Planning Ideas for Charitable Giving

By Christina H. Snyder*, CISP™, RICP® CFP®

As a new year and tax season is upon us, it’s important for donors to review how their philanthropic objectives can be incorporated into their overall financial plan, and understand how their income, taxes and retirement would be impacted positively by maximizing certain planning techniques. This article will share three ideas that donors can implement to meet their charitable objectives within the framework of the new tax law. By now, everyone is aware that the standard deduction has doubled from $12,000 to $24,400 (for married couples filing jointly), as well as the $10,000 cap on state and local real property tax deductions. This may cause many Americans to opt for the higher standard deduction, but as the following giving strategies indicate, that may not necessarily be the best approach in the context of charitable giving.

First, a good place to start is by reviewing the charitable gifts that were made in 2018. Did the amount exceed the standard deduction and was it made in cash? If donors have financial flexibility, they could pick a target year and prefund several years’ worth of their intended charitable giving. With this strategy, it would be best to use a donor advised fund, which would serve as the receptacle for several years of donations, while enable the donor to take a deduction for the entire amount in the single year of contribution. The result would be that the donor would be able to itemize his or her deductions in the target year, and in the off years the donor would be using the standard deduction, but the gifts would still be made to charities from the donor advised fund. This strategy is a win-win for everyone, as it not only creates a better tax result for donors, but can also result in a larger gift to charity because of the investment and tax-free growth of the monies in the donor advised fund. However, it’s important for a donor who utilizes this strategy to notify the charity that the larger gift is for a specific time frame so the charity can plan appropriately.

Another viable strategy continues to be the donation of appreciated assets. Although it may be easier to write a check to the charity, donation of specific assets rather than cash may enable individuals to make a larger charitable impact. As we know, wealth is held in many forms, such as real estate, privately held securities, artwork, etc. Using appreciated assets for gifting, the donor can obtain two tax benefits rather than one. If the asset was owned for more than one year, the donor would avoid paying capital gains on the appreciation built into the asset and claim a charitable deduction for the full value of the asset. Additionally, if the donor wants to continue to own the stock, he or she could still donate the stock to charity, and then repurchase the shares of the same stock with the cash that would have been donated to the charity. In doing so, the donor not only receives the aforementioned tax benefits, but continues to own a favored stock with a new income tax cost basis.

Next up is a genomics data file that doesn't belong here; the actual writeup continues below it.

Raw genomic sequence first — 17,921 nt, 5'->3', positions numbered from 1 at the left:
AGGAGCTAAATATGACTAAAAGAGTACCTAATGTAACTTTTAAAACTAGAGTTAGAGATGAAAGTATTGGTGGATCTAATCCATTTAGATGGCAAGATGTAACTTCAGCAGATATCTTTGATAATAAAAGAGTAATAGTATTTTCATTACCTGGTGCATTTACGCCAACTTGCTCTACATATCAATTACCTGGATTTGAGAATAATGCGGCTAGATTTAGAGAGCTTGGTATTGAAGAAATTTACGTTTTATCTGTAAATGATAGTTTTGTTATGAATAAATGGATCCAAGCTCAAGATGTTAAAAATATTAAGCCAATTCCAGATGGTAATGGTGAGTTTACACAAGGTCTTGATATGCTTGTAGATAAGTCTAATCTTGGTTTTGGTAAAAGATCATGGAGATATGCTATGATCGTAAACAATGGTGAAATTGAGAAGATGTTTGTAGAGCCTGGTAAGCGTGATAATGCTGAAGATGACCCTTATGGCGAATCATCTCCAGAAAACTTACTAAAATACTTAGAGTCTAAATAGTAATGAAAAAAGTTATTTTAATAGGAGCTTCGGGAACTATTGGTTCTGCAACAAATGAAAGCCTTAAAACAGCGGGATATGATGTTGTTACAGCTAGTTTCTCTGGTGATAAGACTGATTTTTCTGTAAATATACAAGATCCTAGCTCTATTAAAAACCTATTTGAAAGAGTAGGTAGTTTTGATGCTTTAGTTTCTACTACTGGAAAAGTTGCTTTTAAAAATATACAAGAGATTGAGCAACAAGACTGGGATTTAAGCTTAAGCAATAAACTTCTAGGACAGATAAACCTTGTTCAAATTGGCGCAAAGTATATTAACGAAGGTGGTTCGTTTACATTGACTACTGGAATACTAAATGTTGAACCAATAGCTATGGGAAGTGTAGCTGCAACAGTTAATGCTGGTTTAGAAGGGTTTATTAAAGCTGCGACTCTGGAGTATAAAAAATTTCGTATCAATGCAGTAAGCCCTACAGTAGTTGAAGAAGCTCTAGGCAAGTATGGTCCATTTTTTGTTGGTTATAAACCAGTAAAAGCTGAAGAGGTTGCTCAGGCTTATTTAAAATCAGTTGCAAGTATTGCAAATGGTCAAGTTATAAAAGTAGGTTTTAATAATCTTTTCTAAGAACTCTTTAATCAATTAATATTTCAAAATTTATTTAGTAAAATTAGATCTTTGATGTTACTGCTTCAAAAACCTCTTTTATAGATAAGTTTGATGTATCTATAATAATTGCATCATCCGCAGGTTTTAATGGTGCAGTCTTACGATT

If the donor is 70 ½ or older, giving money directly to a charity from an IRA continues to be an excellent strategy. The amount donated is treated as part of the donor’s Required Minimum Distribution (RMD), but is not counted as income to the donor. From an income tax standpoint, it may be better to have lower income with no deduction for the charitable gift than to have higher income with a deduction for a donation made from nonqualified funds. The reason for this is that the larger RMD may increase donors’ adjusted gross income that may cause certain tax breaks to be lost or reduced. For example, the increased income may cause the donor to be subject to the Medicare premium surtax, the alternative minimum tax, the 3.8% surtax on net investment income, as well as increase the amount of Social Security benefits subject to tax.

These charitable planning ideas are reminders of options donors can utilize to meet their specific objectives despite significant changes in the tax laws. It is always best, of course, for donors to work closely with their advisory team. Accountants, financial planners, attorneys and planned giving officers each have unique perspectives and experiences to contribute, and integrating them ensures accomplishment of the donors’ philanthropic and financial objectives.

*Registered Representative of and securities and investment advisory services offered through Hornor, Townsend & Kent, LLC. (HTK). Registered Investment Advisor, Member FINRA/SIPC. 4 North Park Drive, Suite 400, Hunt Valley, MD 21030. 410.821.2920. AspireWealth Planners and other listed entities are unaffiliated with HTK. HTK does not provide legal and tax advice. Always consult a qualified tax advisor regarding your personal tax situation and a qualified legal professional for your personal estate planning situation. Certified Financial Planner Board of Standards Inc. owns the certification marks CFP®, CERTIFIED FINANCIAL PLANNER™, CFP® (with plaque design) and CFP® (with flame design) in the U.S., which it awards to individuals who successfully complete CFP Board’s initial and ongoing certification requirements. 2484285AL_APR21